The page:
The Ebb and Flow of Catalunya Part II: More Gaudí

This four part blog post series documents my second trip to Catalunya in August and September of 2016. This is the trip I started to really discover what the region is all about, or rather how it ebbs and flows. Read Part I here

What do you think of when you think of Barcelona? Tapas? Paella? Party time? Football? Well, even though some of these stereotypes are terribly misguided, there is probably one thing that deserves to be connected to the city and the region of Catalunya. That connection is Antoni Gaudí. How could anyone not fall in love with his colourful mosaics and whimsical designs? So of course, coming back to Barcelona at the end of August, Victor and I visited a couple more masterpieces by Gaudí.

Colònia Güell

Victor and I planned an excellent adventure outside central Barcelona, all in the name of covering as much ground as possible. We knew we wanted to head to Montserrat, but we decided to take full advantage of being outside the city by also going to Colònia Güell. It is in Santa Coloma de Cervelló, 23 km southwest of Barcelona.

It is slightly difficult to explain what exactly Colònia Güell is, but I shall attempt describing it anyway. Colònia Güell translates to Güell colony and is a complex of buildings for factory workers. It is essentially an industrial village designed by many different artists including the famous Antoni Gaudí.

The idea was to create a world which improved workers’ quality of life complete with terraced houses, an athenaeum, theatre, school, shops, gardens and a church.

The Güell family hired Gaudí to design the church. In 1914, the Güell family withdrew funding for the unfinished project. The church, now known as the crypt, includes many of Gaudí’s architectural innovations for the first time. This includes catenary arches, outer walls and vaults in the shape of hyperbolic parabolas, decorative broken mosaic tiling, known as “trencadís”, and the integration of materials into their natural surroundings. Even unfinished, the church is a beautiful spectacle to behold.

Most tourists don’t make it as far as Colònia Güell, but it truly is a unique experience. And best of all, it is still relatively unknown and not overflowing with crowds!

Casa Milà

There are numerous mansions to tour in Barcelona. It seems to be one of the biggest tourist activities in the city, and one can quickly understand why. You get to have a look into a world like any other, and the aesthetic is beautiful! Even if you’re not so much into the history or the technical aspects of design, the houses are simply gorgeous. Last year I went to two such houses: Palau Güell and Casa Batlló. This year I visited Casa Milà, also known as La Pedrera.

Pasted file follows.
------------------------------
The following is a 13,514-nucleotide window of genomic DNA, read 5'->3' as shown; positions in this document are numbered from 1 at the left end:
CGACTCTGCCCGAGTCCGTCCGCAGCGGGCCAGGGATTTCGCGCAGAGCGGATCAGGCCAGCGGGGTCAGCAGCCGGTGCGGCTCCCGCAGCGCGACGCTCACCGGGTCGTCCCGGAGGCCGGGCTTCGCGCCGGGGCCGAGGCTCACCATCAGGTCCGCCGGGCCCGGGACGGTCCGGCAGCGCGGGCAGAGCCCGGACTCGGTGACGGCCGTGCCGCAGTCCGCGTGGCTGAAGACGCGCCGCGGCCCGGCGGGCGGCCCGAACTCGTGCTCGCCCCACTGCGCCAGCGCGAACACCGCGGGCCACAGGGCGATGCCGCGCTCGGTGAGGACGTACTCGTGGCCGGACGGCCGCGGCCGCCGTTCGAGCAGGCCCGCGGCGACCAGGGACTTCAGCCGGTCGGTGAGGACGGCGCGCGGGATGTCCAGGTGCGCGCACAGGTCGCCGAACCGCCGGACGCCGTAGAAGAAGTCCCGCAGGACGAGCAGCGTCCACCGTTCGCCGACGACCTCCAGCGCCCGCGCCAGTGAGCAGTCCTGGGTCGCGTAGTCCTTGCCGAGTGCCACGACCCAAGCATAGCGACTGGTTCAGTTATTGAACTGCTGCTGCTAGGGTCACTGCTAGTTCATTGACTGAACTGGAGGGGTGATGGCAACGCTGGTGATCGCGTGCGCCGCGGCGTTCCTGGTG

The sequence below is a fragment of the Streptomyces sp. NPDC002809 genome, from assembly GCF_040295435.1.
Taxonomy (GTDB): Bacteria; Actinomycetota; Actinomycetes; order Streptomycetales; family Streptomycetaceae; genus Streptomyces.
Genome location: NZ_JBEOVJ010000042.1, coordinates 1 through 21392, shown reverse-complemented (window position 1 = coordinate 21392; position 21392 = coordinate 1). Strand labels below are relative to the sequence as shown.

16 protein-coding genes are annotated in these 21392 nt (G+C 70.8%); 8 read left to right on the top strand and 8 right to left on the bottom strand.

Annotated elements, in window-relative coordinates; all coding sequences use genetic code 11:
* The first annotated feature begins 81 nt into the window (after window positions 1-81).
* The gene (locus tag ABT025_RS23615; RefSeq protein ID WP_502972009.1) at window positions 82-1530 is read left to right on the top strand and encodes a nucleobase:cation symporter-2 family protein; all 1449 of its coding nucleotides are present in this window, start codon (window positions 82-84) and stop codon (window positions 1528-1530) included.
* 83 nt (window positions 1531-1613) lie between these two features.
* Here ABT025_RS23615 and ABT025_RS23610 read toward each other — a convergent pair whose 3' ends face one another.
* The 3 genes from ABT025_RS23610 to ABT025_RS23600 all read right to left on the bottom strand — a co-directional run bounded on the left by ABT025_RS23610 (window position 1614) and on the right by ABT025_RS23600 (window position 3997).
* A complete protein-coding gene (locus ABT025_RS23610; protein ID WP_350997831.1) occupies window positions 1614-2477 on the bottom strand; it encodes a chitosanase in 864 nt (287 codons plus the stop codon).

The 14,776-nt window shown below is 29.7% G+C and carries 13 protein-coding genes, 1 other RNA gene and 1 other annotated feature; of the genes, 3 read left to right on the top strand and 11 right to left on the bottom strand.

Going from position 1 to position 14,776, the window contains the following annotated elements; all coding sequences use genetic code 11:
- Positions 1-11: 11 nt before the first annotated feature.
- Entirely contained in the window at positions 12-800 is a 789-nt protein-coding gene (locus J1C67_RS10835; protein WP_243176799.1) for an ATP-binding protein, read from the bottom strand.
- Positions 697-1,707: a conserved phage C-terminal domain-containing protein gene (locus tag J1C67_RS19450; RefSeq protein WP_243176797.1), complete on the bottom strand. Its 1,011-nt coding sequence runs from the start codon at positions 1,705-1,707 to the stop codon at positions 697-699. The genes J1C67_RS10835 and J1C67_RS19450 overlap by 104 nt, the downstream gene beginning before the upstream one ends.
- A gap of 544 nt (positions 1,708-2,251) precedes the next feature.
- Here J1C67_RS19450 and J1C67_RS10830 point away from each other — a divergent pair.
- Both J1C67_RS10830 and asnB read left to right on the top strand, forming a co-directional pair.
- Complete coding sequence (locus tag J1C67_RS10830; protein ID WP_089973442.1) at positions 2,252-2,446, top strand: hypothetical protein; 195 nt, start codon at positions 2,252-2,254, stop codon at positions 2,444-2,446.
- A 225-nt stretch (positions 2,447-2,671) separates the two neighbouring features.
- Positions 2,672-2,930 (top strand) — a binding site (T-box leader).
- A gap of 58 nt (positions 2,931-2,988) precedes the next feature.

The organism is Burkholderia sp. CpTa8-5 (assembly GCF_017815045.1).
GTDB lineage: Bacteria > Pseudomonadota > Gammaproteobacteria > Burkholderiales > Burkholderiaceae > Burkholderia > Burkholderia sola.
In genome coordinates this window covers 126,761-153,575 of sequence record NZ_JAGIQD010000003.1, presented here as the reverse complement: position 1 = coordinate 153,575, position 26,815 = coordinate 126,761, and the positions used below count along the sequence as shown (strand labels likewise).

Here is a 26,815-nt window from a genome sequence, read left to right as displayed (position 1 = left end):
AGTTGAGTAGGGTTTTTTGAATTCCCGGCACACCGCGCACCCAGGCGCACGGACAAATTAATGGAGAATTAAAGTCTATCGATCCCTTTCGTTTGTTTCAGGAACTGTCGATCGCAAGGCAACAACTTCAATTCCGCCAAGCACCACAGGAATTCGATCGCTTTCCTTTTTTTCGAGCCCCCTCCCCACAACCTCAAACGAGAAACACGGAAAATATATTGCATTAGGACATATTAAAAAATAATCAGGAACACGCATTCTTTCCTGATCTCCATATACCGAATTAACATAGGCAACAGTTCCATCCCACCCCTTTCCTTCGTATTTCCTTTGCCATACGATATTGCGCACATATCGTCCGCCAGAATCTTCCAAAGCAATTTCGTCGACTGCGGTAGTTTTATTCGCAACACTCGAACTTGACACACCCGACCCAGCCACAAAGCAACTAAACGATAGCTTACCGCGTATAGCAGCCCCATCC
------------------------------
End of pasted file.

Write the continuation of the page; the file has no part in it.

Antoni Gaudí’s last civil work is La Pedrera, built from 1906 to 1912. The house is at the corner of Passeig de Gràcia and Provence in downtown Barcelona.

Gaudí designed the house as a constant curve, both outside and inside, incorporating ruled geometry and naturalistic elements.

The rooftop is a magical playground. Interesting sculptures and miniature buildings line the rooftop. The small buildings disguise staircases down to the actual interior of the building. Called “the garden of warriors” by the poet Pere Gimferrer, the chimneys protect the skylights.

The original owner of the house passed away and the new owners divided the first floor facing Carrer de Provença into five apartments instead of the original two.

In 1953 they commissioned Francisco Juan Barba Corsini to construct 13 apartments in the attic. The apartments are on the outer side of the space, leaving a communal hallway on the side that faces the courtyards. Apartments have two or three rooms, some with a loft. They are designed and furnished in a style typical of the early 1950s.

The two main halls are fully polychrome with oil paintings on a plaster surface, showing an eclectic repertoire of references to mythology and flowers. These murals were absolutely beautiful, and really took my breath away. All the color and wonder completed the house, and so I was really happy to have taken the time to explore another aspect of Gaudí.

For a natural kind of beauty, read on to discover the mountains of Montserrat.

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